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Cycle Inventory: Everything You Need to Know in 2024

4 Minutes

In this article, we will explore what cycle inventory is and its benefits. We will also identify the factors that influence it and share our inventory cycle management process. Read on to learn more.

cycle inventory

What is Cycle Inventory?

Cycle inventory refers to the portion of total inventory that is actively being used to fulfill customer orders. It represents the amount of goods a company has on hand to meet customer demand during a specific period.

Example: A retail store has 500 units of a particular brand of sneakers in stock to meet the monthly customer demand. It orders another 500 units each month as the stock depletes. In this case, those 500 units represent the cycle inventory for that month.

Importance of Cycle Inventory

Cycle inventory is important for a number of reasons, some of the most common reasons include:

Cost Optimization:

Cycle inventory management helps in optimizing the holding and ordering costs. By maintaining an optimal level of stock, companies can reduce excess inventory holding costs and avoid urgent, costly replenishments.

Customer Satisfaction:

Having the right amount of cycle inventory ensures that products are readily available to meet customer demand. This leads to enhanced customer satisfaction and loyalty.

Cash Flow Management:

Efficient cycle inventory management ensures that capital isn't unnecessarily tied up in excess inventory. This aids in better cash flow and financial flexibility for other business operations.

Supply Chain Efficiency:

Properly managed cycle inventory contributes to a smooth and efficient supply chain which reduces lead times and ensures timely delivery of products to consumers.

Competitive Advantage:

Businesses that manage their cycle inventory effectively can respond quickly to market demands, take advantage of opportunities, and gain a competitive edge by offering reliable service levels.

inventory cycle

Factors that Influence Cycle Inventory

There are a number of factors that can influence cycle inventory. Here are some of the most common factors:

Demand Patterns:

The level of consumer demand for a product significantly influences cycle inventory. High demand necessitates a larger inventory to meet customer needs, while lower demand reduces the required inventory levels.

Order Quantity:

The quantity of goods ordered in each replenishment cycle directly impacts the cycle inventory levels. Larger order quantities lead to a higher average cycle inventory, while smaller orders result in lower inventory levels.

Lead Time:

The time taken for suppliers to deliver orders affects how much inventory is needed on hand to satisfy customer demand during that period. Longer lead times require maintaining higher inventory levels to avoid stockouts.

Supplier Reliability:

The consistency and reliability of suppliers in delivering quality products on time play a crucial role. Unreliable suppliers can lead to fluctuations in cycle inventory levels, necessitating higher safety stocks to mitigate risks of stockouts.

what is cycle inventory

Cycle Inventory Formula

The formula to calculate cycle inventory is based on the assumption that inventory is used at a constant rate and is instantly replenished when it reaches zero.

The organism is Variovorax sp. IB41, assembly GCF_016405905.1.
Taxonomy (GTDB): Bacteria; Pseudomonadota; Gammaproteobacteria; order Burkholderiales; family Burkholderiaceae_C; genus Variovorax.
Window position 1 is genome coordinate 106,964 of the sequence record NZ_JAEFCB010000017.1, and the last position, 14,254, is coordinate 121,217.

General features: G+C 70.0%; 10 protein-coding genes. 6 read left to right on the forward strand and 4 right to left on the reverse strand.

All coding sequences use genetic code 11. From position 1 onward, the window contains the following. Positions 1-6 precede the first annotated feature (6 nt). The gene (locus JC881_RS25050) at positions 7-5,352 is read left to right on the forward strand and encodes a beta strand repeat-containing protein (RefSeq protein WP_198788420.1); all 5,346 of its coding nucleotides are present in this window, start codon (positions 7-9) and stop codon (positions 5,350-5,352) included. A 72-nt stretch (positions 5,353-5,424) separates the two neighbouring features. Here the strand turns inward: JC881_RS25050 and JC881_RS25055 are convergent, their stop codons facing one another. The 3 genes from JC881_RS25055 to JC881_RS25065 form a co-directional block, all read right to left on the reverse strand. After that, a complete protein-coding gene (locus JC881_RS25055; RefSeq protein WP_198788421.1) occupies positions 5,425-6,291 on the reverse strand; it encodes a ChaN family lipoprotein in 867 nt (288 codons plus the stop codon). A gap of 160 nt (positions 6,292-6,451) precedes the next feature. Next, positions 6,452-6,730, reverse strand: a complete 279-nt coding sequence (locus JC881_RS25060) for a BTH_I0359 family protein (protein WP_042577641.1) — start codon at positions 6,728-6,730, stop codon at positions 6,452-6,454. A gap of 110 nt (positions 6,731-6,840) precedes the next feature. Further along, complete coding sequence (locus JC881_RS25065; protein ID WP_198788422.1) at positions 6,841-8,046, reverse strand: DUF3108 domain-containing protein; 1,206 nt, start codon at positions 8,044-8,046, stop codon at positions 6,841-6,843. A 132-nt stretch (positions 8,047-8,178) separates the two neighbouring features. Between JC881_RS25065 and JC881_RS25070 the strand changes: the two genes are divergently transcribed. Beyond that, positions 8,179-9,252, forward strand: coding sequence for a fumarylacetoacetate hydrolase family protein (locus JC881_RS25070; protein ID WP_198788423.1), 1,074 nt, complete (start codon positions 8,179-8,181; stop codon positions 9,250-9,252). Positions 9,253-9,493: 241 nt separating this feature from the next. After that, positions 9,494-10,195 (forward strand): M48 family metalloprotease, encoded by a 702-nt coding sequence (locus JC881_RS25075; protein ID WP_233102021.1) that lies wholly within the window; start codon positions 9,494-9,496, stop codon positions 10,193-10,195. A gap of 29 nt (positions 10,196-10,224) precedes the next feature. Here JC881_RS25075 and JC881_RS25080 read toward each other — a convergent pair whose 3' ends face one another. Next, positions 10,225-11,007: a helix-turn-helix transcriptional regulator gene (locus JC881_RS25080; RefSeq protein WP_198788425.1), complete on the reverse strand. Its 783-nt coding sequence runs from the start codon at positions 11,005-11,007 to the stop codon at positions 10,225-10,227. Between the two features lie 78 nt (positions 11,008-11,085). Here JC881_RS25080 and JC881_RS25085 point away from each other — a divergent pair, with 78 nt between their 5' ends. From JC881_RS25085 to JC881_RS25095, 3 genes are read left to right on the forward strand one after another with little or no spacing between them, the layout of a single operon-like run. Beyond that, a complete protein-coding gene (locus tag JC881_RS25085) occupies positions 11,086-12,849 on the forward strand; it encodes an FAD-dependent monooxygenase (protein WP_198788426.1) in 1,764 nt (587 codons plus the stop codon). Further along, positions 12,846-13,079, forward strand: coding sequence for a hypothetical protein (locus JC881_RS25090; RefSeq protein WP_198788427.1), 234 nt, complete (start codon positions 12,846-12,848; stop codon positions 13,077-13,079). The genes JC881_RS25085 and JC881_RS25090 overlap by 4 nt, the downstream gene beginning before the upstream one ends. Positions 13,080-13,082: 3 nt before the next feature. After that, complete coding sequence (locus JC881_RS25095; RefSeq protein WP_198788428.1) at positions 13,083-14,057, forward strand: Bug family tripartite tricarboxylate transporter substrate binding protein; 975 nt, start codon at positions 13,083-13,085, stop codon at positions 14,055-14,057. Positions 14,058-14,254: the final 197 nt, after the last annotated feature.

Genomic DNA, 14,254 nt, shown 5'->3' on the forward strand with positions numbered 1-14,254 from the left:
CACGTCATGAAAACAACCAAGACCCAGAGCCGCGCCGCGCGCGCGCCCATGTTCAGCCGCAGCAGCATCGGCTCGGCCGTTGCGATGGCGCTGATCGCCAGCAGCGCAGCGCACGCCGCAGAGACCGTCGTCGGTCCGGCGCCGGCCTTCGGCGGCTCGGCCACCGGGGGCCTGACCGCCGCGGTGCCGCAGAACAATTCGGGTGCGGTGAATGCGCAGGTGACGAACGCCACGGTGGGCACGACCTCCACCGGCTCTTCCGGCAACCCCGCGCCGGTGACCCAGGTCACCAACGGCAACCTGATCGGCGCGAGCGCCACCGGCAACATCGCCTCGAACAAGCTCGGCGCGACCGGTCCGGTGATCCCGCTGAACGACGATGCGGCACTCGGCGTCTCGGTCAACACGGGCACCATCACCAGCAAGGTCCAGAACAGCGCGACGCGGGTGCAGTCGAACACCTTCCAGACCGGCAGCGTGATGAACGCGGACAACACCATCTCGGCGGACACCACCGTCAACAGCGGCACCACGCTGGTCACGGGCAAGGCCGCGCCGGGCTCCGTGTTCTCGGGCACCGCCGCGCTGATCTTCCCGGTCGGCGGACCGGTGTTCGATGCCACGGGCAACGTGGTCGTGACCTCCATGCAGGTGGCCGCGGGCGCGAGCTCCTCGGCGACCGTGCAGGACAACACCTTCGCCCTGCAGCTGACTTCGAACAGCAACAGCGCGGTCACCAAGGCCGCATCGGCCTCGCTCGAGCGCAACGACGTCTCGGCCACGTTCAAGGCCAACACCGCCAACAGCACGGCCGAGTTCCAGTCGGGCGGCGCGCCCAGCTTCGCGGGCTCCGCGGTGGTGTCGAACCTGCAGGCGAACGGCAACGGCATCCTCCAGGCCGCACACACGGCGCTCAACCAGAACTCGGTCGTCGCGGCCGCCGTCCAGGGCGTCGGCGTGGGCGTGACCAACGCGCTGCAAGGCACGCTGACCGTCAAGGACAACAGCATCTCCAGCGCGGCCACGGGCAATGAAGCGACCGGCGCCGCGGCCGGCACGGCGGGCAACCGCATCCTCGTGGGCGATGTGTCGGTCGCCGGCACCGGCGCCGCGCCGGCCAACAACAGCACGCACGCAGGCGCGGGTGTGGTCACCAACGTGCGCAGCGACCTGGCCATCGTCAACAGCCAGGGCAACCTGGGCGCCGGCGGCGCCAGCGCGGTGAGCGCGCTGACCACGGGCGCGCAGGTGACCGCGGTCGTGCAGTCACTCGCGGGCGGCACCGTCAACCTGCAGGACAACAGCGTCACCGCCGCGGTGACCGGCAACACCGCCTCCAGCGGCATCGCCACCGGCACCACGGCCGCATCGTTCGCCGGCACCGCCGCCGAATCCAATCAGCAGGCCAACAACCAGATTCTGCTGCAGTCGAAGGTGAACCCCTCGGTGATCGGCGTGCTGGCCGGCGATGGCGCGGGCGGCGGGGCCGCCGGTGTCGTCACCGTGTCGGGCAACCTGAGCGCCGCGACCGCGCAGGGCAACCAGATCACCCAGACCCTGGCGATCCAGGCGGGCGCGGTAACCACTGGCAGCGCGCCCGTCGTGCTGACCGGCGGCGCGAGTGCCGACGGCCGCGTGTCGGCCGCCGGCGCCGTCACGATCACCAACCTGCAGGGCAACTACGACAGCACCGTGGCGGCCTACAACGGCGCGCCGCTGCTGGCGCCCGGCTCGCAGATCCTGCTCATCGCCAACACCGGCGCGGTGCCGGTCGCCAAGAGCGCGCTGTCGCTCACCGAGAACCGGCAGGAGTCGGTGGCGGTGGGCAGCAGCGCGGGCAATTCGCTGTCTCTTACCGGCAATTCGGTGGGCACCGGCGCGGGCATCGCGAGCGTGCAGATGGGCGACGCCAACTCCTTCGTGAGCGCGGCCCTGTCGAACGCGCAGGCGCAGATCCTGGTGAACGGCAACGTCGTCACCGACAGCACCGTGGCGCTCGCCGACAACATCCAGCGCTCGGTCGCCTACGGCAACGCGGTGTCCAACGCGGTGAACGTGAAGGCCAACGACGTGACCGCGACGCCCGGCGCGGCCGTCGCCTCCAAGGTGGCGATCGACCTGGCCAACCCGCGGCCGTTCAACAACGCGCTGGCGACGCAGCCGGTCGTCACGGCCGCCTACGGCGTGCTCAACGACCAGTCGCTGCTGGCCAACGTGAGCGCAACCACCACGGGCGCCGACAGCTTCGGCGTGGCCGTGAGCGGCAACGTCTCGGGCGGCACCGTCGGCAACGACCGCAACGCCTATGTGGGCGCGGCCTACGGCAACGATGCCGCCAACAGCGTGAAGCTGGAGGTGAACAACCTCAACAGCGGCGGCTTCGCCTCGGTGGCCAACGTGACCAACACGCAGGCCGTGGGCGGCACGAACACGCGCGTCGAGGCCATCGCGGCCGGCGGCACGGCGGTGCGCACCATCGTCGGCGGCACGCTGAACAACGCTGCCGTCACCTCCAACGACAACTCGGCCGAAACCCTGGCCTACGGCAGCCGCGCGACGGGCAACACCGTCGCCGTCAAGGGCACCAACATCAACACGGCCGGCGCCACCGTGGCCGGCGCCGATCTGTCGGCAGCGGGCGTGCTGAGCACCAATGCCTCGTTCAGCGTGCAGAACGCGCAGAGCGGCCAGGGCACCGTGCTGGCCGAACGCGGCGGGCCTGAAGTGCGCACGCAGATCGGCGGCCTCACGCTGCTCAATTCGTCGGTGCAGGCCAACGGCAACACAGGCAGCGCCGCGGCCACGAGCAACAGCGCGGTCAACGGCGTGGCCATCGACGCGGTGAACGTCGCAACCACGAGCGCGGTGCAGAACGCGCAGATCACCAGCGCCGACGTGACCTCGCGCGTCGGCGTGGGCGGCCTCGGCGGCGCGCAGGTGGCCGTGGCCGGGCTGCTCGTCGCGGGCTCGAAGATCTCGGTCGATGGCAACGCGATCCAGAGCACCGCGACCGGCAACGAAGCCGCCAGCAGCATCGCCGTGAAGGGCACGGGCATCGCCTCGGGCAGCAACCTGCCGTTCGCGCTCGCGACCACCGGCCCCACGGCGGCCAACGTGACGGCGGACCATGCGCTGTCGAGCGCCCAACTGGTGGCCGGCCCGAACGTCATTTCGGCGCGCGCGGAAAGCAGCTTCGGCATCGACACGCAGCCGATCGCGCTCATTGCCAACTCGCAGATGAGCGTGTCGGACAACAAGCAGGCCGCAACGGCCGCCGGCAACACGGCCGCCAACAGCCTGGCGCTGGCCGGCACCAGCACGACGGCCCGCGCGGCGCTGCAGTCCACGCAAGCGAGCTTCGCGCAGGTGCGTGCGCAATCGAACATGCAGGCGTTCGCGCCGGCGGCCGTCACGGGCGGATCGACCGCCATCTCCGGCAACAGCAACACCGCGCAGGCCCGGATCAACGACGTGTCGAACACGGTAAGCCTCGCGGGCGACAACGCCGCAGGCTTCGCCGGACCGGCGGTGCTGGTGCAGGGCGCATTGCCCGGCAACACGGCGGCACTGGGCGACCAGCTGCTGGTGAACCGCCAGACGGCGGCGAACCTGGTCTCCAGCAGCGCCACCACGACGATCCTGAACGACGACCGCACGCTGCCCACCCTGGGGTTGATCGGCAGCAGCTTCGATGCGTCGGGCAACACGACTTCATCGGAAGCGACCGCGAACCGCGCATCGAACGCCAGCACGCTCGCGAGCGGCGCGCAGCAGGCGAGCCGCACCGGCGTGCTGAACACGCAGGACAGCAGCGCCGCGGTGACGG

The formula is:

Average Cycle Inventory = Order Quantity / 2


Average Cycle Inventory is the average amount of inventory on hand during a specific period.

Order Quantity is the total number of units ordered to replenish the inventory when it reaches the reorder point.

Example: Each time a retail store's stock of shampoo bottles runs low, it orders 400 units for replenishment.

Average Cycle Inventory = Order Quantity / 2

Average Cycle Inventory = 400 / 2

Average Cycle Inventory = 200 units 

On average, the store has 200 bottles of shampoo as cycle inventory at any given time.

what is inventory cycle

10 Step Inventory Cycle Management Process

Use our 10 step Inventory Cycle Management process to effectively manage your inventory. Simply follow the steps below:

Step 1. Demand Forecasting

Predicting the expected customer demand is crucial. It involves estimating the quantity of products that customers will purchase in a future period and considering factors like historical sales data, market trends, and seasonal variations.

Example: A toy store analyzes its sales data and market trends to predict it will sell approximately 200 units of "Builder Blocks" sets monthly. They consider factors like upcoming holidays and recent toy trends to make this estimate.

Step 2. Determine Order Quantity

Decide the number of units to order during each replenishment. This should align with the demand forecast and storage capacity while considering the supplier's lead time and minimum order requirements.

Example: Based on the monthly demand forecast, a grocery store decides to order 1000 units of "Crunchy Apples" cereal every month to ensure stock availability and minimize excess inventory.

Step 3. Calculate Safety Stock

Safety stock is maintained to mitigate the risk of stockouts caused by demand fluctuations or supply inconsistencies. It is calculated by utilizing the formula: Safety Stock = Z * σD * sqrt(L), where Z is the Z-score (derived from desired service level), σD is the standard deviation of demand, and L is the lead time. The formula accounts for demand and lead time variability to maintain the desired service level.

Example: For the "SoundWave" headphones, if a Z-score of 1.28, a standard deviation of demand of 10, and a lead time of 2 weeks are assumed, the safety stock will be 1.28 * 10 * sqrt(2) = 18 units approximately.

Step 4. Identify Reorder Point

The reorder point triggers a new order to restock inventory factoring in lead time demand and safety stock to prevent stockouts. It is computed using the formula: Reorder Point = (Average Daily Demand * Lead Time in Days) + Safety Stock. This ensures that new orders are placed in time considering the average lead time and demand fluctuations.